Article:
There are two kinds of moms I love at Grace (dads, too, but I’m focusing on the mamas today): Rookies and Veterans. I’ve learned that both are invaluable. They bring joy to my life, and each has something to teach the other.
I came to this realization a couple weeks ago. My wife attended a moms’ coffee for a group of Rookies, moms of junior kindergartners in one of our classes. These junior kindergarten moms are rock stars. They have organized dinners and opportunities to get together; they are embracing the community our school offers, and they are enjoying their experience much more because of it. One of the Rookie moms, the organizer, invited my wife to attend.
My wife, the quintessential Veteran, with two GCS alums out the door and one sophomore left, had a blast. That Friday, she saw what I’ve experienced with joy time and time again with joy as the years go by: the power of a Rookie mom. Rookies see our school with fresh eyes. They are overwhelmed by a school that teaches Jesus to their kids. They often come to tears when they hear God’s Word, maybe for the first time, on the lips of their children. They are excited to see teachers who love the Lord, and who love their children, and who actually want to partner with them in raising their kids to walk with the Lord in this first step of many. They see the beauty of new friendships with other parents who are trying to do the same thing, and they glimpse the beginnings of a vision of community that will last, for many, 15 years and beyond.
Rookies have good days and bad days, like all of us, but being around them is good for me. I tell people it’s like drinking from a fresh well, renewing my vision and excitement in our school’s mission. Rookies are awesome.
Veterans are different. The same day my wife attended the Rookie mom coffee, we attended an out-of-town Grace football game. We sat surrounded by Veterans. Veterans don’t get too excited about much of anything- the highs don’t overwhelm them, and the lows don’t devastate them. They’ve had plenty of conflict with school teachers, administrators, and each other. The new has worn off the school. But, Veterans are special in the way a good marriage gets even better 20 years in. Veterans have been forgiven, and extended forgiveness. Veterans see that our school isn’t a commercial transaction, like a dry cleaner, that when one doesn’t get what they want exactly the way they want it, they move to the next one down the street (assuming one should even do that with a dry cleaner!). Instead, they see it as a relationship, their children’s education as a transformational process, one to be worked through and persevered, choosing joy and a good sense of humor.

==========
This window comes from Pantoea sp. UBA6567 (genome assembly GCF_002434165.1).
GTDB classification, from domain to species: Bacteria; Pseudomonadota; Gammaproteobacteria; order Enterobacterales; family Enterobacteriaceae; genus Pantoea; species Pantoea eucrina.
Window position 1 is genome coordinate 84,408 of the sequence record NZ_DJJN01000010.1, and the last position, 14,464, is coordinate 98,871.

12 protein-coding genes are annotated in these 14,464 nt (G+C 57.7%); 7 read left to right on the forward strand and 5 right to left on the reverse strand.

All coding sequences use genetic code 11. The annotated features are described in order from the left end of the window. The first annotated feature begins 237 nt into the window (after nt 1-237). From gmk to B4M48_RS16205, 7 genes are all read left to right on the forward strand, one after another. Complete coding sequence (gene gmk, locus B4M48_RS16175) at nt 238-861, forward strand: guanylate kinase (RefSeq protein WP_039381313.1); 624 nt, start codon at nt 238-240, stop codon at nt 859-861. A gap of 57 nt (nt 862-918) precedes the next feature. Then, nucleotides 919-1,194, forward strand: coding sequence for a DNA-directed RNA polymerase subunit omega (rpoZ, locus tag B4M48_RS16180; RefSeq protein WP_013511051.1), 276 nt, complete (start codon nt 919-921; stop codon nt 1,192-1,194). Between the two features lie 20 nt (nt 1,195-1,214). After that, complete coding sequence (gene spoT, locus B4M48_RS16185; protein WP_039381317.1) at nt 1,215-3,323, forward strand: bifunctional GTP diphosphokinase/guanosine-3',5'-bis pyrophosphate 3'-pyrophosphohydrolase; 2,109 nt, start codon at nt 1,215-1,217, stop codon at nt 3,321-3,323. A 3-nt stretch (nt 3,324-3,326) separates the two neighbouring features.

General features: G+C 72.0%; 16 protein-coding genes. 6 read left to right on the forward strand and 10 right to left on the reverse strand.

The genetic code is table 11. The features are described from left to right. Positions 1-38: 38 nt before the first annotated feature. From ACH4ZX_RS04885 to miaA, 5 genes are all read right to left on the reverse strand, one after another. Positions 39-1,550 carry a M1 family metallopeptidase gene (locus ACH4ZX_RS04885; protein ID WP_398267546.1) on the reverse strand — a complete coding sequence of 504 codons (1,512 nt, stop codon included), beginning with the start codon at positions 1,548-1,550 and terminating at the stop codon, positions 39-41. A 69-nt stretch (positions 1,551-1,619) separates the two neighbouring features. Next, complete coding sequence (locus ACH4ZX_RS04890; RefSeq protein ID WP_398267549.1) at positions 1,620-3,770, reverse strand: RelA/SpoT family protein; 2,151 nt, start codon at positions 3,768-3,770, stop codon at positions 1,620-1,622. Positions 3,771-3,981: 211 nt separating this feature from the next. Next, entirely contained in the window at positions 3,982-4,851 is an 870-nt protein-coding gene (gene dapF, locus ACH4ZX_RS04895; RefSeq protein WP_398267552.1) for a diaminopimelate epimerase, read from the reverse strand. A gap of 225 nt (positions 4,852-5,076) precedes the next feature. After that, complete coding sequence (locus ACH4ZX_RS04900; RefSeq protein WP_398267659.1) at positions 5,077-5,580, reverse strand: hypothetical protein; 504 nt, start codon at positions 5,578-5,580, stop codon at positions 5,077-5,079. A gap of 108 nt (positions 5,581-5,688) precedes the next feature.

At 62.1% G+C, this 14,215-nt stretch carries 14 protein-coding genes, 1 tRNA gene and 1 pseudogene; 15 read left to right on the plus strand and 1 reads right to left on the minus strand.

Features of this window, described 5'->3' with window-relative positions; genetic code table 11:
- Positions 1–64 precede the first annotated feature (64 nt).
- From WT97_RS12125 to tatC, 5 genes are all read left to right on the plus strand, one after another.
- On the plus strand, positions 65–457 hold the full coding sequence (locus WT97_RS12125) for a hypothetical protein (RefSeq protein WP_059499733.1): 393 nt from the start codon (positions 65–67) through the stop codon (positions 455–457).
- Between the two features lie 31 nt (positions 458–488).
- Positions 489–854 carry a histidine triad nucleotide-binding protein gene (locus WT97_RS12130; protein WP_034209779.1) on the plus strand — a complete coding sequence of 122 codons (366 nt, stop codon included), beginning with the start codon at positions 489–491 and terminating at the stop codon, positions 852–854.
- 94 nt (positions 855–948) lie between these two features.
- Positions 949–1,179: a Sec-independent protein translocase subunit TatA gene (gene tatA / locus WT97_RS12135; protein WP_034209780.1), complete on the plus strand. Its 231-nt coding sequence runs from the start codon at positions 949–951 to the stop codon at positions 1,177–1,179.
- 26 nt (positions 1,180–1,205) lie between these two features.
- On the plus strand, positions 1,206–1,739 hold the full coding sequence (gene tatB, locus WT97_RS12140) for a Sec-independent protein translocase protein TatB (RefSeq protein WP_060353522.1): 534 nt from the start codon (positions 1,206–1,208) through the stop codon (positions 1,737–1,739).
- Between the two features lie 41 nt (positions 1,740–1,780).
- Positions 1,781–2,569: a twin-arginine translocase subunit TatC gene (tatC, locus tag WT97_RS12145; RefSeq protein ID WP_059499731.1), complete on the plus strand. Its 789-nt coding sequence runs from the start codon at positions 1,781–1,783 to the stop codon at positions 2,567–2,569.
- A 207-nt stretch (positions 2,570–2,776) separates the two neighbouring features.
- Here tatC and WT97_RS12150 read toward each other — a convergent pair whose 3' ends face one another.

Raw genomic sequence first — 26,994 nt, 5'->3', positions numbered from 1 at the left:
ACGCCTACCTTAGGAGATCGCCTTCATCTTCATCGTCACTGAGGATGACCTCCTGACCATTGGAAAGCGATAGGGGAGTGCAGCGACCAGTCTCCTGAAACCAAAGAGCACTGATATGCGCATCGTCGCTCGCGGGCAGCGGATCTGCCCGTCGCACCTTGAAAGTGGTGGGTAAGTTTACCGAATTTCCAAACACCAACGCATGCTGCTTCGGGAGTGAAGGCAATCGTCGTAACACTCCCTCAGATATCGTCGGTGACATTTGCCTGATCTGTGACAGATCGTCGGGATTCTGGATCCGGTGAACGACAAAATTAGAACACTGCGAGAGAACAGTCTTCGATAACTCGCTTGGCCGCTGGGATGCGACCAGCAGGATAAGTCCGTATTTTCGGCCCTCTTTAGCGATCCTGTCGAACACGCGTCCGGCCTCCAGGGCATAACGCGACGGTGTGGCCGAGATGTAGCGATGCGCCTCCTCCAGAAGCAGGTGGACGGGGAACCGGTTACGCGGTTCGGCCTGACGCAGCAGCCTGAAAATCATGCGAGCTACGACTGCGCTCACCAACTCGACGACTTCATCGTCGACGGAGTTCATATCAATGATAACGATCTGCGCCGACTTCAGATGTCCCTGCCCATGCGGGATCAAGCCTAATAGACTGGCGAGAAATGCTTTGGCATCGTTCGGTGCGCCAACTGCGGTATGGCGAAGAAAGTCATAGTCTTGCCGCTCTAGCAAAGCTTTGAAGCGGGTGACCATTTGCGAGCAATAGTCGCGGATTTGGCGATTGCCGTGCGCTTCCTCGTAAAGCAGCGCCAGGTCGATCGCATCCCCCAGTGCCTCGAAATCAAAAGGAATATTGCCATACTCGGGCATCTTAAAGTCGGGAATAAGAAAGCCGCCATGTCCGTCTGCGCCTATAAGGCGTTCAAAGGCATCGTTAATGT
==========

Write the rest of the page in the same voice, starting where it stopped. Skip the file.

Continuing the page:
Veterans love our school for what it is, and sometimes in spite of what it is. Schools are institutions, made up of people. Veterans realize that there aren’t perfect schools because there aren’t perfect people, and they’ve decided to partner with this one and to build a community within it. Veterans have often given a decade or more of their lives to make this school one of the greatest in the country, a place where God is glorified, and children are equipped to lead the body of Christ into the future.
Veterans, like me, get tired. Sometimes we get jaded. We’ve seen much, traveled far, and been disappointed by life and the fact that we can’t make others do what we want them to do all the time. We desperately need to be reminded of what a beautiful place this truly is, that every good and perfect gift (and there are many) is from above, coming down from the Father of lights, who never changes. (James 1:17). We need to take a page from the Rookie playbook, to see our amazing school with fresh eyes every once in a while, and to drink from the fresh well and to renew our vision and sense of mission.
At some point, Rookies will have their images shattered. A year of academic struggle, conflict with a teacher, student, or fellow parent, or family struggle that spills over to the school will challenge their sense of mission and purpose in the school. In those moments, they’ll need to be reminded that school isn’t a transactional experience, but a transformational one. Rookies can learn from Veterans that a school community is relational, and like all great relationships require perseverance, conflict resolution, and sacrificial love. When our kids see us exemplify all these things, and it becomes a part of who they are, even as it’s changing us.
I love my Rookies and my Veterans. They are the rocket fuel of this school. They make it what it is, and we all need each other.